Now Jerusalem has more screens than ever, and the question arises: Can these two multiplexes, each of which was built by a company that invested more than NIS 200 million, survive in the capital? Spokespeople from both chains report that business is brisk, and the best answer is: Let’s hope so. The truth is, in spite of its reputation for holiness, Jerusalem has always been a town of movie lovers. Although many extremely religious Jerusalemites – both Jewish and Muslim, who comprise a third or more of the city’s population – avoid movies, movie theaters have always been packed here. Many of the beloved older theaters located mostly in the downtown area – the Edison, Eden, Orion and many others – closed in the 1990s, a trend similar to what happened in cities around the world.
Movie going in Jerusalem then shifted to two multiplexes – one in Malha Mall and the other, Rav Chen, in Talpiot.
Lovers of art house fare could rely on the Jerusalem Cinematheque, the Smadar (now part of the art house Lev Cinemas chain) and the two auditoriums in the Jerusalem Theater. But for those who crave mainstream movies, the last few years in the capital have been tough. The theaters in Malha closed six years ago, while Rav Chen became increasingly run down and unpleasant, forcing patrons to exit through a poorly marked network of back staircases. Given the choice of Rav Chen or nothing, many preferred to stay home and watch movies on line. Rav Chen, which was owned by the same parent company as Yes Planet, closed its doors for good on the day that Yes Planet opened.
The movie theaters in the Harel Mall in Mevaseret Zion, just outside the city, also closed their doors a number of years ago.
There have been rumors that Cinema City would start to open on Shabbat once Yes Planet opened, but those rumors are not true, said Moshe Edery, who along with his brother, Leon, is one of the co-owners of the Cinema City chain, as well as a movie producer.
Speaking at the festive premiere of Natalie Portman’s A Tale of Love and Darkness at Cinema City in Jerusalem on September 3, he asserted, “There are no plans to open Cinema City on Shabbat for the time being.”
Representatives of the chain were in touch with the Jerusalem Municipality about the possibility of Shabbat screenings some time in the future, but he said that he was well aware of the delicate balance of the city’s status quo and did not want to make any move that would cause controversy.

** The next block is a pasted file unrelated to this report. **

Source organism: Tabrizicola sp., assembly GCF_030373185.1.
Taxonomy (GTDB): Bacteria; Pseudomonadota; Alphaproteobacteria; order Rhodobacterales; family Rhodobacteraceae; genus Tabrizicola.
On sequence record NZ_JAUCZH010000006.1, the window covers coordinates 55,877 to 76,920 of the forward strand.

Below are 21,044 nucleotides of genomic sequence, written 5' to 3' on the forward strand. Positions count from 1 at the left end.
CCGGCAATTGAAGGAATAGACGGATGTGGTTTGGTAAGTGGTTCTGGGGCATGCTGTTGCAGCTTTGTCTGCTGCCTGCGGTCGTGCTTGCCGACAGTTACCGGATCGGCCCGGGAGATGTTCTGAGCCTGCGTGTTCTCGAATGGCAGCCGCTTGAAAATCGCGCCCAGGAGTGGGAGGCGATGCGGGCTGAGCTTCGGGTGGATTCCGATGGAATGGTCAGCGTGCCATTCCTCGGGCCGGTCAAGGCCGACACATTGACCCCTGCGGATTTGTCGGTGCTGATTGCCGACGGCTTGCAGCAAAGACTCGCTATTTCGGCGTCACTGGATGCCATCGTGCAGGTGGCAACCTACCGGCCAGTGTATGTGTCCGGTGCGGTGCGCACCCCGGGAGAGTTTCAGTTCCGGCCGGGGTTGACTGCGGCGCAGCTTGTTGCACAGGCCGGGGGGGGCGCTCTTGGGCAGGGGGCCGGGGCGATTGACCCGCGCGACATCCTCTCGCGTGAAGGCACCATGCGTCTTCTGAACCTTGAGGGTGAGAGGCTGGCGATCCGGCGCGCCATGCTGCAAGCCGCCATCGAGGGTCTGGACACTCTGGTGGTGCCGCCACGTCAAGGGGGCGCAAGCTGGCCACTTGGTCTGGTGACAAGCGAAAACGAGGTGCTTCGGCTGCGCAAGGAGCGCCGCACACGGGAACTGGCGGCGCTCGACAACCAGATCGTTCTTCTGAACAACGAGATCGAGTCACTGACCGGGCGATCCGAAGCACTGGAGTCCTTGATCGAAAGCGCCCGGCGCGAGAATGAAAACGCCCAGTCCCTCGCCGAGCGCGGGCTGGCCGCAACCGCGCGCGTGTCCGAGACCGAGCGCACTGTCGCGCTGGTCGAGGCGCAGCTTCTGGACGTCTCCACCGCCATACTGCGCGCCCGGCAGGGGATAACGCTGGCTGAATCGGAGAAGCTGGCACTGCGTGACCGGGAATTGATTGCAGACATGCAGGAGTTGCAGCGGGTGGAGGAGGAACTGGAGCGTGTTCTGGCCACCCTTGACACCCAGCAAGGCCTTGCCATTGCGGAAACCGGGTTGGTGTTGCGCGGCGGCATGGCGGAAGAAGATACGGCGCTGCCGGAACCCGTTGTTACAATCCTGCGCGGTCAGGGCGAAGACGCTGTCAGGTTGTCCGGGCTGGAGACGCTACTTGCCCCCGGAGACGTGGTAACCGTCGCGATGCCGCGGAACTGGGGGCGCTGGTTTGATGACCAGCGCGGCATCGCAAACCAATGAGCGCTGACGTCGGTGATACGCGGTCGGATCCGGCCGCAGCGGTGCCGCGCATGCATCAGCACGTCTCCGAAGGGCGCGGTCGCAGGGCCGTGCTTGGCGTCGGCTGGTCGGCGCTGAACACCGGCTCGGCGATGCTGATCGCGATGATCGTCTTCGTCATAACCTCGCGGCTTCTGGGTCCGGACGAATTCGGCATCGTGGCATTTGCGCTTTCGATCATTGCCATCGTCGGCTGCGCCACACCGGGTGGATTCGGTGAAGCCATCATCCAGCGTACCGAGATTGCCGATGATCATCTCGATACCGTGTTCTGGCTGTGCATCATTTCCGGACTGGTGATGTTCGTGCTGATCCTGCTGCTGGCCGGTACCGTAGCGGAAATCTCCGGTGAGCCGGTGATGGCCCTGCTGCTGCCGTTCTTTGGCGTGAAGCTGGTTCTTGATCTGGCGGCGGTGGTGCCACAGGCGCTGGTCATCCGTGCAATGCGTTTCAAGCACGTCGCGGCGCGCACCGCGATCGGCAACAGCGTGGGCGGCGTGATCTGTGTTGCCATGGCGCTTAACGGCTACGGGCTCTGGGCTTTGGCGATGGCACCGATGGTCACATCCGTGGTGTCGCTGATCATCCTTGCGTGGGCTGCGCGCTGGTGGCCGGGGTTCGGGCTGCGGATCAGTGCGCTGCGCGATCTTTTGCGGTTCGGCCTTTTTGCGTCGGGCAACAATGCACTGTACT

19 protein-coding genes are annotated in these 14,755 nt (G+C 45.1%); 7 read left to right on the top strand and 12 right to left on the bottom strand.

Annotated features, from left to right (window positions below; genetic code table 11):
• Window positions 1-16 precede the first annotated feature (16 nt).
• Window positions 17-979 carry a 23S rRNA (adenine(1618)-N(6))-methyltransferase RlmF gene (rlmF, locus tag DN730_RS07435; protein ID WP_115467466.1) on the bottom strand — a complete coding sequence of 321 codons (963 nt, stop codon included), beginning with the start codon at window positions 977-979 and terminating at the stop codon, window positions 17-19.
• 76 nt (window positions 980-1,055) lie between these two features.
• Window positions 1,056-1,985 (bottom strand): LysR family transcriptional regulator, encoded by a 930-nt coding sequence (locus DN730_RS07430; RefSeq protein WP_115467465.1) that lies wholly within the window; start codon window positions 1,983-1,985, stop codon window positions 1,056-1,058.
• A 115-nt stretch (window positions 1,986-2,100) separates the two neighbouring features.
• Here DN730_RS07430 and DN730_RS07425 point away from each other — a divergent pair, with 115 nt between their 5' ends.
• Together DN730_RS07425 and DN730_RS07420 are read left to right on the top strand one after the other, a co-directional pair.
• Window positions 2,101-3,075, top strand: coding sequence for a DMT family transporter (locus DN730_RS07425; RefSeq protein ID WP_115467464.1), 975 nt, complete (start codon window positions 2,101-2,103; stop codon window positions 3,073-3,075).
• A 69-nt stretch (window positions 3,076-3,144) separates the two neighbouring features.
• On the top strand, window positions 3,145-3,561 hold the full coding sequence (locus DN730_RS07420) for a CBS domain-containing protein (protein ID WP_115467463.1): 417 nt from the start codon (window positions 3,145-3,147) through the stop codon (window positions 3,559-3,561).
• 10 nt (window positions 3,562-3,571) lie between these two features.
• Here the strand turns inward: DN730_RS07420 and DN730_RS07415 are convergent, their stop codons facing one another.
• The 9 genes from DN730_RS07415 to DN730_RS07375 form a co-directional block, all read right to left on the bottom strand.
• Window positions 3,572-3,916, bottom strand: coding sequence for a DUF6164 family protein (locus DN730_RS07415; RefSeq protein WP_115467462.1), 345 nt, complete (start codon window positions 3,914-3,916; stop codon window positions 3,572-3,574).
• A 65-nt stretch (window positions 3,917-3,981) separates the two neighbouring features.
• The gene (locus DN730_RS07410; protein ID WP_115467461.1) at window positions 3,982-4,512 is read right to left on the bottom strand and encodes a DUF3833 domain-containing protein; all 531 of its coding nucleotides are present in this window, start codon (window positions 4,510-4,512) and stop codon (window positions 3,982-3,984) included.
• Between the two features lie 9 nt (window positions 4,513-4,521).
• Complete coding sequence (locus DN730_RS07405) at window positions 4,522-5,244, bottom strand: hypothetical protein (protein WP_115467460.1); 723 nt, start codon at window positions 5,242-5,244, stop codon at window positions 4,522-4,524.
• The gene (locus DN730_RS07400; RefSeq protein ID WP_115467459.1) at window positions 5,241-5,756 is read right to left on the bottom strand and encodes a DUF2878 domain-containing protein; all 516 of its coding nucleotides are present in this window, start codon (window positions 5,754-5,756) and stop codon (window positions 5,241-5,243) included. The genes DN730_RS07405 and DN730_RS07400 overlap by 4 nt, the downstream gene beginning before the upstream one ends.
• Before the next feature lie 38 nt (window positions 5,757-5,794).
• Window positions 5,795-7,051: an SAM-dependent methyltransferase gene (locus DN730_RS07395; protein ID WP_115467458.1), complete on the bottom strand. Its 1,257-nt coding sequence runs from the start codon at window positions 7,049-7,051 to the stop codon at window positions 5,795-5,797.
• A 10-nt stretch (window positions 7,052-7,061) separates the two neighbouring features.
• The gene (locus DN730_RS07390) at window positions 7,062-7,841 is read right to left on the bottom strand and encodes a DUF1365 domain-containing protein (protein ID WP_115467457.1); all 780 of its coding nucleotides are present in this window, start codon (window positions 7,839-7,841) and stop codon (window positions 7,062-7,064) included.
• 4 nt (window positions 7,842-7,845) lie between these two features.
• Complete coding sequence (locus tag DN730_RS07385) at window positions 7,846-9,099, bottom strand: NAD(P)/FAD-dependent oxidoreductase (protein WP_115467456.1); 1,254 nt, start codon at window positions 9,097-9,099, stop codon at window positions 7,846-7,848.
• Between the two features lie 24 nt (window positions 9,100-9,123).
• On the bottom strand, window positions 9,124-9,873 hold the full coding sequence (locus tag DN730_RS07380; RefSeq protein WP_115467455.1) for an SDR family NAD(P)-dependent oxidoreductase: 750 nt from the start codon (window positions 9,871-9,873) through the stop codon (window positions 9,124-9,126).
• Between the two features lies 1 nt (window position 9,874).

Mayor Nir Barkat, who also attended the premiere, announced when he took office in 2008 that he wanted to turn the holy city into a “film capital.” Many scoffed, but the opening of these two theater chains seems to have proved the skeptics wrong.
The very fact that the Edery brothers were in Jerusalem at a movie premiere shows how far movie-going – and movie- making – has come in the city. The Jerusalem Film Fund, headed by Yoram Honig, which opened in 2008, distributes funds to movies set in the capital, and it has dramatically increased the number of films made here. When these movies are released, the Jerusalem Film Fund has been throwing them gala parties at Cinema City.
While once the idea of people from Tel Aviv driving to Jerusalem for a movie premiere was unthinkable, judging by the number of BMWs in the Cinema City parking garage and the blonde, suntanned women in evening gowns at the Love and Darkness premiere, Barkat has made good on his pledge.
Once the fall blockbuster movies begin opening in the next few months, it will become clearer how the theaters will fare in the long run. The upcoming slate of movies – which includes the star-studded action-adventure docudrama Everest; the new James Bond blowout, Spectre; and the latest Star Wars installment; all of which are especially well-suited to viewing in one of the big theater chains – will surely draw Jerusalemites to the theater of their choice. •